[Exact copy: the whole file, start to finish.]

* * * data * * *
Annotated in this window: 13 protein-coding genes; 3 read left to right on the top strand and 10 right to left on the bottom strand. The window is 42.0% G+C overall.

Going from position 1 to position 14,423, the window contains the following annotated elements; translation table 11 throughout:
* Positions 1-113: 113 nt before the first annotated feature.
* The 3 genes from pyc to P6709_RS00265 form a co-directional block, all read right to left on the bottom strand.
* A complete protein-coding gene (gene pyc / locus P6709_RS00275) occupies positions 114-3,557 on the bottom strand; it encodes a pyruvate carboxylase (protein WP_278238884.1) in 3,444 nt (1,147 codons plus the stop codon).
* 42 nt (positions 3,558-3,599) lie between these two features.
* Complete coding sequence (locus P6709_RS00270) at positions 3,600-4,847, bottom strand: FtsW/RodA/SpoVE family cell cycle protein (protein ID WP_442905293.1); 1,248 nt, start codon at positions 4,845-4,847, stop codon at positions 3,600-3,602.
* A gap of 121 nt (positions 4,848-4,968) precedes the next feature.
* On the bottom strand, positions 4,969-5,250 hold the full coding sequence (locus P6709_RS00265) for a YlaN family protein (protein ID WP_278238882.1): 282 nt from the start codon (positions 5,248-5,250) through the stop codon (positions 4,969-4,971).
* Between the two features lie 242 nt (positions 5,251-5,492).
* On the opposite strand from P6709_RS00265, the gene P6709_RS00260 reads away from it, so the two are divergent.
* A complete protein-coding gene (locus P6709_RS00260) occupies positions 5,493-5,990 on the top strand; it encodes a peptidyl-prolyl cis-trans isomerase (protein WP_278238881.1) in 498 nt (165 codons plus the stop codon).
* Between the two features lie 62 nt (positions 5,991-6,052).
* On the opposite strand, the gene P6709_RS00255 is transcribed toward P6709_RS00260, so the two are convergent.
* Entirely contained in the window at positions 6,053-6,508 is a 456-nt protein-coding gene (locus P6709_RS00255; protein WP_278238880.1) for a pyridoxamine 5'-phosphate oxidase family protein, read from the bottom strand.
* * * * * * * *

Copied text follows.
Annotated in this window: 13 protein-coding genes; 3 read left to right on the top strand and 10 right to left on the bottom strand. The window is 42.0% G+C overall.

Going from position 1 to position 14,423, the window contains the following annotated elements; translation table 11 throughout:
* Positions 1-113: 113 nt before the first annotated feature.
* The 3 genes from pyc to P6709_RS00265 form a co-directional block, all read right to left on the bottom strand.
* A complete protein-coding gene (gene pyc / locus P6709_RS00275) occupies positions 114-3,557 on the bottom strand; it encodes a pyruvate carboxylase (protein WP_278238884.1) in 3,444 nt (1,147 codons plus the stop codon).
* 42 nt (positions 3,558-3,599) lie between these two features.
* Complete coding sequence (locus P6709_RS00270) at positions 3,600-4,847, bottom strand: FtsW/RodA/SpoVE family cell cycle protein (protein ID WP_442905293.1); 1,248 nt, start codon at positions 4,845-4,847, stop codon at positions 3,600-3,602.
* A gap of 121 nt (positions 4,848-4,968) precedes the next feature.
* On the bottom strand, positions 4,969-5,250 hold the full coding sequence (locus P6709_RS00265) for a YlaN family protein (protein ID WP_278238882.1): 282 nt from the start codon (positions 5,248-5,250) through the stop codon (positions 4,969-4,971).
* Between the two features lie 242 nt (positions 5,251-5,492).
* On the opposite strand from P6709_RS00265, the gene P6709_RS00260 reads away from it, so the two are divergent.
* A complete protein-coding gene (locus P6709_RS00260) occupies positions 5,493-5,990 on the top strand; it encodes a peptidyl-prolyl cis-trans isomerase (protein WP_278238881.1) in 498 nt (165 codons plus the stop codon).
* Between the two features lie 62 nt (positions 5,991-6,052).
* On the opposite strand, the gene P6709_RS00255 is transcribed toward P6709_RS00260, so the two are convergent.
* Entirely contained in the window at positions 6,053-6,508 is a 456-nt protein-coding gene (locus P6709_RS00255; protein WP_278238880.1) for a pyridoxamine 5'-phosphate oxidase family protein, read from the bottom strand.